National hate crime plan refreshed to protect victims

A comprehensive review of hate crime legislation, extra funding to support communities, improving the response to incidents and raising awareness about hate crime are among a package of new measures to tackle hate crime.
As the country rallies to promote our shared values through Hate Crime Awareness Week, the Home Office and Ministry for Communities, Housing and Local Government on Tuesday October 16 has published an update to its Hate Crime Action Plan.
The refresh has been designed to address specific concerns across all five monitored strands of hate crime: race, religion, sexual orientation, transgender identity and disability.
Home Secretary Sajid Javid said:
“Hate crime goes directly against the long-standing British values of unity, tolerance and mutual respect – and I am committed to stamping this sickening behaviour out.
“Our refreshed action plan sets out how we will tackle the root causes of prejudice and racism, support hate crime victims and ensure offenders face the full force of the law.”
The updated plan includes over £1.5m of new funding for programmes that work with schools and young people to challenge discriminatory beliefs, promote positive discussions and encourage reporting. This includes supporting Kick It Out to challenge attitudes and behaviour in grassroots football and continue its work with Show Racism the Red Card.
Communities Secretary, Rt Hon James Brokenshire MP said:
“It is completely unacceptable that anyone should live in fear of intimidation and violence because of their beliefs or the colour of their skin. We must challenge prejudice and intolerance, whenever and wherever it appears in our society.
“Alongside publishing our refreshed plan to tackle hate crime, I am pleased to announce further funding of over £1.5m for projects that challenge the attitudes that underpin racially and religiously motivated crime.”
Minister for Faith, Lord Bourne added:
“Britain is a proudly tolerant nation, where everyone has the right to live according to their beliefs. Despite this, in recent years we have seen increased reports of religiously motivated hate crime, intolerance and prejudice.
“The publication of today’s updated plan reaffirms this Government’s belief that there can never be an excuse for hatred towards anyone. Wherever we find it, we will oppose it and challenge it.”
As well as extending the Places of Worship scheme from three to four years, the Home Office confirmed today that 45 places of worship have been awarded nearly £800,000 in the latest round of funding through the scheme.
This year, grants have been awarded to nine churches, 22 mosques, two Hindu temples and 12 Sikh gurdwaras. Since the scheme launched in 2016, 89 grants worth over £760,000 have been allocated to places of worship across England and Wales.
Minister for Countering Extremism, Baroness Williams said:
“While I am proud that the UK continues to be a tolerant country we know that, sadly, there are pockets of people who attempt to intimidate religious communities through violence and abuse just because of their faith.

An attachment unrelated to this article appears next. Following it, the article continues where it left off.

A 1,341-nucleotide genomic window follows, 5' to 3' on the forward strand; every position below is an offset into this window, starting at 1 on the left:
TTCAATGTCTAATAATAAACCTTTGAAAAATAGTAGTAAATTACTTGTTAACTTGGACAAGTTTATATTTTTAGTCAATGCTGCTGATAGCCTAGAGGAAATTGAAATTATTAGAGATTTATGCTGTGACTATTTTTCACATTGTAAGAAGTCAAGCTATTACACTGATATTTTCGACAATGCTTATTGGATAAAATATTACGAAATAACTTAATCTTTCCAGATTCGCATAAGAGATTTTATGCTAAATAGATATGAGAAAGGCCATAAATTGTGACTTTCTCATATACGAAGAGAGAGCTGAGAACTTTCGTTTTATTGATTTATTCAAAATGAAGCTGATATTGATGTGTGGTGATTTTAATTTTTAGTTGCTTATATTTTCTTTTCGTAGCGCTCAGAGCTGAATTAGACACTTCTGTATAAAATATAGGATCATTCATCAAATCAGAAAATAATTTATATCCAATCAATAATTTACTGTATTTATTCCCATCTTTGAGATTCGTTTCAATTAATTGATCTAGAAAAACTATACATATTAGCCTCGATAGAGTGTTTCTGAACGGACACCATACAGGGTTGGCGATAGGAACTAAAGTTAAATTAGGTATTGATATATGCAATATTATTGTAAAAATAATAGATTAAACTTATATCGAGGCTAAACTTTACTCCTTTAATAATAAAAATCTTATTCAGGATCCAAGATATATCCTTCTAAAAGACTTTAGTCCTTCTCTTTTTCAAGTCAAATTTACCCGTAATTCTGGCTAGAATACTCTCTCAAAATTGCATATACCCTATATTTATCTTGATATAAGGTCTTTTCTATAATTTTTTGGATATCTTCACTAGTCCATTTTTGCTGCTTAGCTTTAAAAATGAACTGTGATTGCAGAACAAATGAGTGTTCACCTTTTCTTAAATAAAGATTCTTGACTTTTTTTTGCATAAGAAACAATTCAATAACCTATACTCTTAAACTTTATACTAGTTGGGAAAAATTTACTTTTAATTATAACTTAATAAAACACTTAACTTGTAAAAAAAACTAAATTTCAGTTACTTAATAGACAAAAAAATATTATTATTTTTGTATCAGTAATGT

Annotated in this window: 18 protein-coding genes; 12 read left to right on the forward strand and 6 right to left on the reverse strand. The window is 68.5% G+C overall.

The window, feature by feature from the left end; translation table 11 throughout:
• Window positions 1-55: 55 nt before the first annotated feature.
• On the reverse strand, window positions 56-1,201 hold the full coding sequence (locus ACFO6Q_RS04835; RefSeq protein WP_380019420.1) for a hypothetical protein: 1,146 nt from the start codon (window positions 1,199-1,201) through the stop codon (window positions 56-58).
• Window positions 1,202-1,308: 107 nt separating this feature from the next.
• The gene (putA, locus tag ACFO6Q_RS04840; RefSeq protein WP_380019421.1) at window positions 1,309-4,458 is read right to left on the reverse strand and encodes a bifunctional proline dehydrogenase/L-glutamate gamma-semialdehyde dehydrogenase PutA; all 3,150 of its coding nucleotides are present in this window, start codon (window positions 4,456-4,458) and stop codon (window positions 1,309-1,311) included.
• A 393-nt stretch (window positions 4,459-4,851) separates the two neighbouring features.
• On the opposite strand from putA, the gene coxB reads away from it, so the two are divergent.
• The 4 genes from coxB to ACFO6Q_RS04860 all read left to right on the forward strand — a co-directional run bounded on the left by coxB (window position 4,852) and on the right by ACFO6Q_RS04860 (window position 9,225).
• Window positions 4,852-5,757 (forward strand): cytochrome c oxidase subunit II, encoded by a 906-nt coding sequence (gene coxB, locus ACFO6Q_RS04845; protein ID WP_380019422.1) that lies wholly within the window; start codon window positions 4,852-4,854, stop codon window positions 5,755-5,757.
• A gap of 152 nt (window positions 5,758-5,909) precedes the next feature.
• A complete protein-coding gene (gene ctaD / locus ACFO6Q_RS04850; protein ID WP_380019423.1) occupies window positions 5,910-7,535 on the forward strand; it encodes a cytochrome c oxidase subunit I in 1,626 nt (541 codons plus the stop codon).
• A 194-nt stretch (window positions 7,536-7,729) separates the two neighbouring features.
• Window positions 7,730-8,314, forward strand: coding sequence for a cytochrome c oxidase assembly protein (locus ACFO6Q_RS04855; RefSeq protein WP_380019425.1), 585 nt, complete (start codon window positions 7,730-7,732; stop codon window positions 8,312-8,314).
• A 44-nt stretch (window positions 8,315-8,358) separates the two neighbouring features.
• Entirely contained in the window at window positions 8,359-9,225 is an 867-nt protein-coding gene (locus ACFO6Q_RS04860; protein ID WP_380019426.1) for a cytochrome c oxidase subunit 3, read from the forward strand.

“The Places of Worship scheme works to ensure religious freedoms are protected and I am pleased this funding can provide further reassurance to others that this Government will support them.”
The publication outlines the progress made against actions committed to in 2016. Completed actions include launching the Building a Stronger Britain Together programme, funding for organisations across all hate crime strands and carrying out a project with the Sophie Lancaster Foundation to challenge hateful attitudes.Chief Constable Ian Hopkins has appointed a new Assistant Chief Constable to the ranks of Greater Manchester Police.
Mabs Hussain is joining the Force from West Yorkshire Police, having spent the first 22 years of his policing career there.
ACC Hussain started his career at WYP in uniform in Bradford and, over the last few years, has progressed through the ranks working as a Detective, in strategic Force postings and a period as the temporary Commander for Leeds – the largest policing district outside of London at the time.
The MBE recipient has been the Force lead on local policing, crime and the head of Force performance, becoming the District Commander for Wakefield in 2016. He was given the Queen’s honour during her birthday celebrations this year for his services to policing and charity.
ACC Hussain is a Gold firearms & public order commander, overseeing large events such as Chapeltown Carnival, Leeds United home games and, most recently, protests between the National Front and counter protestors in July this year.
ACC Hussain said: “I’m thrilled to have been given this opportunity. I have great admiration for the work GMP has done for some time, knowing they are a similar size to WYP and respecting the way they have responded to particularly challenging times over the years. Their commitment to public service and the demands I can expect to face in my new role were all things which appealed to me to join the GMP family.
“I am immensely proud of my time at WYP but look forward to a new challenge at GMP.”
Chief Constable Ian Hopkins said: “I’m delighted to welcome Mabs to the GMP family. He is an extremely experienced officer and he will help us to continue to drive the Force forward.
“His background in large events and serious crime will help us continue to protect the people of Greater Manchester and his work around local policing will help us work our communities to keep everyone safe. I look forward to welcoming him to the Force in the coming weeks.”



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